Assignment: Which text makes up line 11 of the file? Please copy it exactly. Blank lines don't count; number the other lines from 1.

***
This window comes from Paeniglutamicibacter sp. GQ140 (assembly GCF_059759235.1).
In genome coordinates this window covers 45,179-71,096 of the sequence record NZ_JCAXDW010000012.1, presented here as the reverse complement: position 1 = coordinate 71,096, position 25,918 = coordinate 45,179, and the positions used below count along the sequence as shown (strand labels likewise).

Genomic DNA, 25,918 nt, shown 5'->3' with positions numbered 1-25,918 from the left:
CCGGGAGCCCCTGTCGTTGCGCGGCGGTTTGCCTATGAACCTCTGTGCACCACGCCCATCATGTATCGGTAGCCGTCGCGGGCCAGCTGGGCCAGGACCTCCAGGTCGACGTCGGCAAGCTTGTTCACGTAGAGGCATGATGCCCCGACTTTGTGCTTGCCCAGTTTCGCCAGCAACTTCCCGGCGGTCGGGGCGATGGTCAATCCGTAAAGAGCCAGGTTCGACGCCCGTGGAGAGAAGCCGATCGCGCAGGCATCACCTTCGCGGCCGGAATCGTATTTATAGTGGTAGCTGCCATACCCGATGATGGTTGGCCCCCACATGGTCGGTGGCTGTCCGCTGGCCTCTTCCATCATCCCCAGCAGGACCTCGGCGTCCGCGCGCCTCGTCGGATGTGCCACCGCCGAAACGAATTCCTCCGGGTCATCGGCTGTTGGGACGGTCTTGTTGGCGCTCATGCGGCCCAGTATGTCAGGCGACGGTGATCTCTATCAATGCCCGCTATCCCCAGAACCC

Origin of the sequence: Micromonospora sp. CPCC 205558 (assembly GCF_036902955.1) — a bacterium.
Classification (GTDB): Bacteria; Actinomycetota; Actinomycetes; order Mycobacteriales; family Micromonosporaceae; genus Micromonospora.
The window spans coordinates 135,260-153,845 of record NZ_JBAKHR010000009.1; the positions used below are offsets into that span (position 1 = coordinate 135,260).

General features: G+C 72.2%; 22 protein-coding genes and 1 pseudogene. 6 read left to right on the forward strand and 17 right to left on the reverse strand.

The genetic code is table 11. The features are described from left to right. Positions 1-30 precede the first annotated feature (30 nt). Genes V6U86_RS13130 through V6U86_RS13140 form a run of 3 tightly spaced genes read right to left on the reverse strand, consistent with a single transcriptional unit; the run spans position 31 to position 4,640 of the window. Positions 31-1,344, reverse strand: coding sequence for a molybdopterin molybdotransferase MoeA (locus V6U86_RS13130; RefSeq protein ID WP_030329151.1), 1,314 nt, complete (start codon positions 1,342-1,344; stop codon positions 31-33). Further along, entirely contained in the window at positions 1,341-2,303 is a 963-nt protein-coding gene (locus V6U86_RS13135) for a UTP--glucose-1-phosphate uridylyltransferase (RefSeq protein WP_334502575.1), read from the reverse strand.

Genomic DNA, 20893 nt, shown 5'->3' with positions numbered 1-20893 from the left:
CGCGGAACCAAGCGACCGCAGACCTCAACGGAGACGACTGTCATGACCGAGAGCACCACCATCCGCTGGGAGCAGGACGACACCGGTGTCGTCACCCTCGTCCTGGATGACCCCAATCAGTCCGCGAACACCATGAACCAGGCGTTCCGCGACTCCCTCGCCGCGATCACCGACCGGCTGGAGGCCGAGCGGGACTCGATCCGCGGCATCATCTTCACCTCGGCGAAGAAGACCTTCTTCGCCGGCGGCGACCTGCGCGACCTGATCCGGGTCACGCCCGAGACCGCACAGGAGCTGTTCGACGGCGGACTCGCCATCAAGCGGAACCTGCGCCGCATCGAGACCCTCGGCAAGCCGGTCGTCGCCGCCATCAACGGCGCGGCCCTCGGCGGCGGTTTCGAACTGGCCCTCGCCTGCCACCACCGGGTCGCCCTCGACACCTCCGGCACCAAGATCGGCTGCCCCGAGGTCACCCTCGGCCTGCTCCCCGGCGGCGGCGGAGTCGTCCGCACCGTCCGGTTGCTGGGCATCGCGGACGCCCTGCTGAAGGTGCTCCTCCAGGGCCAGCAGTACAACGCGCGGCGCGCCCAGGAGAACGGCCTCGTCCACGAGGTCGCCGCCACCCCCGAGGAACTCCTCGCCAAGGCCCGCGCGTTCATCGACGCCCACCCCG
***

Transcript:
CGCGGAACCAAGCGACCGCAGACCTCAACGGAGACGACTGTCATGACCGAGAGCACCACCATCCGCTGGGAGCAGGACGACACCGGTGTCGTCACCCTCGTCCTGGATGACCCCAATCAGTCCGCGAACACCATGAACCAGGCGTTCCGCGACTCCCTCGCCGCGATCACCGACCGGCTGGAGGCCGAGCGGGACTCGATCCGCGGCATCATCTTCACCTCGGCGAAGAAGACCTTCTTCGCCGGCGGCGACCTGCGCGACCTGATCCGGGTCACGCCCGAGACCGCACAGGAGCTGTTCGACGGCGGACTCGCCATCAAGCGGAACCTGCGCCGCATCGAGACCCTCGGCAAGCCGGTCGTCGCCGCCATCAACGGCGCGGCCCTCGGCGGCGGTTTCGAACTGGCCCTCGCCTGCCACCACCGGGTCGCCCTCGACACCTCCGGCACCAAGATCGGCTGCCCCGAGGTCACCCTCGGCCTGCTCCCCGGCGGCGGCGGAGTCGTCCGCACCGTCCGGTTGCTGGGCATCGCGGACGCCCTGCTGAAGGTGCTCCTCCAGGGCCAGCAGTACAACGCGCGGCGCGCCCAGGAGAACGGCCTCGTCCACGAGGTCGCCGCCACCCCCGAGGAACTCCTCGCCAAGGCCCGCGCGTTCATCGACGCCCACCCCG